The heart is more forgiving than you may think – especially to adults who try to take charge of their health, a new Northwestern Medicine study has found.
When adults in their 30s and 40s decide to drop unhealthy habits that are harmful to their heart and embrace healthy lifestyle changes, they can control and potentially even reverse the natural progression of coronary artery disease, scientists found.
“It’s not too late,” said Bonnie Spring lead investigator of the study and a professor of preventive medicine at Northwestern University Feinberg School of Medicine. “You’re not doomed if you’ve hit young adulthood and acquired some bad habits. You can still make a change and it will have a benefit for your heart.”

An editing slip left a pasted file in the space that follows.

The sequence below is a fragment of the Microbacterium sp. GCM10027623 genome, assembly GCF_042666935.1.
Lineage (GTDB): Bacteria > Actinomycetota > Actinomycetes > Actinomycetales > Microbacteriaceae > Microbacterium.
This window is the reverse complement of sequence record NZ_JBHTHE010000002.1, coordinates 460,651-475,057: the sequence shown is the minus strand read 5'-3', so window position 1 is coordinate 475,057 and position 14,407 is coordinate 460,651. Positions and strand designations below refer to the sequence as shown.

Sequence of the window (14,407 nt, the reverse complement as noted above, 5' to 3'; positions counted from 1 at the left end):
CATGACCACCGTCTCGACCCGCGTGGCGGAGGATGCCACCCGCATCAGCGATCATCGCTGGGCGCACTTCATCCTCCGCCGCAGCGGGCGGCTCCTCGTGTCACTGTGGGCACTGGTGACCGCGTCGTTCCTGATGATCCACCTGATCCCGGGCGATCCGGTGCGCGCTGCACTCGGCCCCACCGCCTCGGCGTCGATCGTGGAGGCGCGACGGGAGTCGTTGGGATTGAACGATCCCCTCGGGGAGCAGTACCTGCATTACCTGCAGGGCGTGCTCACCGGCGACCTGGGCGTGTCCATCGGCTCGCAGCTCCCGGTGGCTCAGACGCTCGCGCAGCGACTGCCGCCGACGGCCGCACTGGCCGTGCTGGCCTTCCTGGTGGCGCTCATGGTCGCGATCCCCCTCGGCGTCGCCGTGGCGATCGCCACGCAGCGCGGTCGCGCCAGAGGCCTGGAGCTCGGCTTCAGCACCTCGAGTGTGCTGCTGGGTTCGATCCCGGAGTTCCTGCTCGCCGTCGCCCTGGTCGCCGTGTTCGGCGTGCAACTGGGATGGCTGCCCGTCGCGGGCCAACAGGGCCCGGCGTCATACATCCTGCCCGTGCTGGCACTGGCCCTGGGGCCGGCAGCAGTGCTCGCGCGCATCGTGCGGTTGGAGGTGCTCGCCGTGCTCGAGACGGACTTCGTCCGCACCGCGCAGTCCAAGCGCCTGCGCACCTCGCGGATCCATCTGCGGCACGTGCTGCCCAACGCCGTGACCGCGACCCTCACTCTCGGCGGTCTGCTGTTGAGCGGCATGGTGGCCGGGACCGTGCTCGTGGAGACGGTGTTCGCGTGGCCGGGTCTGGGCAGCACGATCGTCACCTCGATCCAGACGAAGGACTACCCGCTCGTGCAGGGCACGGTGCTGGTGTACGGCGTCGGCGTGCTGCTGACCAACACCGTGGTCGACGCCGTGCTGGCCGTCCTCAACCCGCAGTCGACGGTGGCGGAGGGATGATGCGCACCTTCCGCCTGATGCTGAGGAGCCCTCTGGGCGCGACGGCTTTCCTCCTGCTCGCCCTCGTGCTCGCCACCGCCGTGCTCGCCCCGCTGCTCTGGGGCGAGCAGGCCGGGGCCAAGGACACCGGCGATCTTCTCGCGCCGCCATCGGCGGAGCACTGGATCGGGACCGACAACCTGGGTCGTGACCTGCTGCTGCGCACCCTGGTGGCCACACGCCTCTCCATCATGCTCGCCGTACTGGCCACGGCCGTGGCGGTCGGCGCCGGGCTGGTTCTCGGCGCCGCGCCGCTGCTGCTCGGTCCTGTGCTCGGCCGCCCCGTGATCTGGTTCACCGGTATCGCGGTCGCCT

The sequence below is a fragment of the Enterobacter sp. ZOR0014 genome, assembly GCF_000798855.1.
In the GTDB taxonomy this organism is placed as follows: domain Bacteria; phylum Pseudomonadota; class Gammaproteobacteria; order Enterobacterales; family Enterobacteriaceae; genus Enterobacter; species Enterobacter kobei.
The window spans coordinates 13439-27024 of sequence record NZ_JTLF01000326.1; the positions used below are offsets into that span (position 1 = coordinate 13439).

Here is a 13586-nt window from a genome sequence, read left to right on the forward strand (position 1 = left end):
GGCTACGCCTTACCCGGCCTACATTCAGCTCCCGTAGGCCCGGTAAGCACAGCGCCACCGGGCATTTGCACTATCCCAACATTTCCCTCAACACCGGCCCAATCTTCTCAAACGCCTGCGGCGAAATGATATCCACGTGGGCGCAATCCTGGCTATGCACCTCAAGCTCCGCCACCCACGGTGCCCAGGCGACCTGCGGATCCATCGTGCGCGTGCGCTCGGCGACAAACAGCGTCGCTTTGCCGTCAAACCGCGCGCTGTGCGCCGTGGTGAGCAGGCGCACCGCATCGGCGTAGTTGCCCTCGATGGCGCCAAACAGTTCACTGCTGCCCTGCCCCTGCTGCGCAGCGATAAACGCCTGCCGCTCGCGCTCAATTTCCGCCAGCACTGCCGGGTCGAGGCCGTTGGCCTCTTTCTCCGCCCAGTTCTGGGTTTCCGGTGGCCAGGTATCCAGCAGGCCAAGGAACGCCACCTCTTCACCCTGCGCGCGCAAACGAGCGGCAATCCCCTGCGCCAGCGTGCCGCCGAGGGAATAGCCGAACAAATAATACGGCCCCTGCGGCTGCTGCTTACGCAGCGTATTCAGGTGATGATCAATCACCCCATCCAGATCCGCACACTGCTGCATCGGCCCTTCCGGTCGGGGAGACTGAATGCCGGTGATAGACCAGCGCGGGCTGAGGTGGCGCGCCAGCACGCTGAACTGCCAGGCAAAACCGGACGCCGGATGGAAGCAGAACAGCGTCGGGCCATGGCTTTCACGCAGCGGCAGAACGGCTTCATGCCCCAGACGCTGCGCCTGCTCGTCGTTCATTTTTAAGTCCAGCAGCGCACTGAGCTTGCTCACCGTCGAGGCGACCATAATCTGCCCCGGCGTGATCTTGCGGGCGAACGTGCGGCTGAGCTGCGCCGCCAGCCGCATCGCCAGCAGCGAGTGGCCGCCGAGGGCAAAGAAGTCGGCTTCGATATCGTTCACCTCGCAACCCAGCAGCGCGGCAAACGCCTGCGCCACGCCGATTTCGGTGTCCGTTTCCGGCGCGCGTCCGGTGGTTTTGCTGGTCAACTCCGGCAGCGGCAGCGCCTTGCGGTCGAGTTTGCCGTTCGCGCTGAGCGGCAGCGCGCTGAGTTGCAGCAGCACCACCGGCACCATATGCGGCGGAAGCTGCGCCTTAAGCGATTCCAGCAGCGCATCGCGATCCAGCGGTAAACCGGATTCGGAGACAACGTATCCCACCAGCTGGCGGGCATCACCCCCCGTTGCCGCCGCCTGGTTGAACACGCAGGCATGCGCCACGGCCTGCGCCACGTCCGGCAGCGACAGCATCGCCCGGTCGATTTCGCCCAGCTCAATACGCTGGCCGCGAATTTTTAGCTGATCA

On the flip side, scientists also found that if people drop healthy habits or pick up more bad habits as they age, there is measurable, detrimental impact on their coronary arteries.
“If you don’t keep up a healthy lifestyle, you’ll see the evidence in terms of your risk of heart disease,” she said.
Spring said the healthy changes people in the study made are attainable and sustainable. She offers some tips for those who want to embrace a healthy lifestyle at any age:
- Keep a healthy body weight.
- Don’t smoke.
- Engage in at least 30 minutes of moderate to vigorous activity five times a week.
- No more than one alcoholic drink a day for women, no more than two for men.
- Eat a healthy diet, high in fiber, low in sodium with lots of fruit and vegetables.
Source: Medical News Today.
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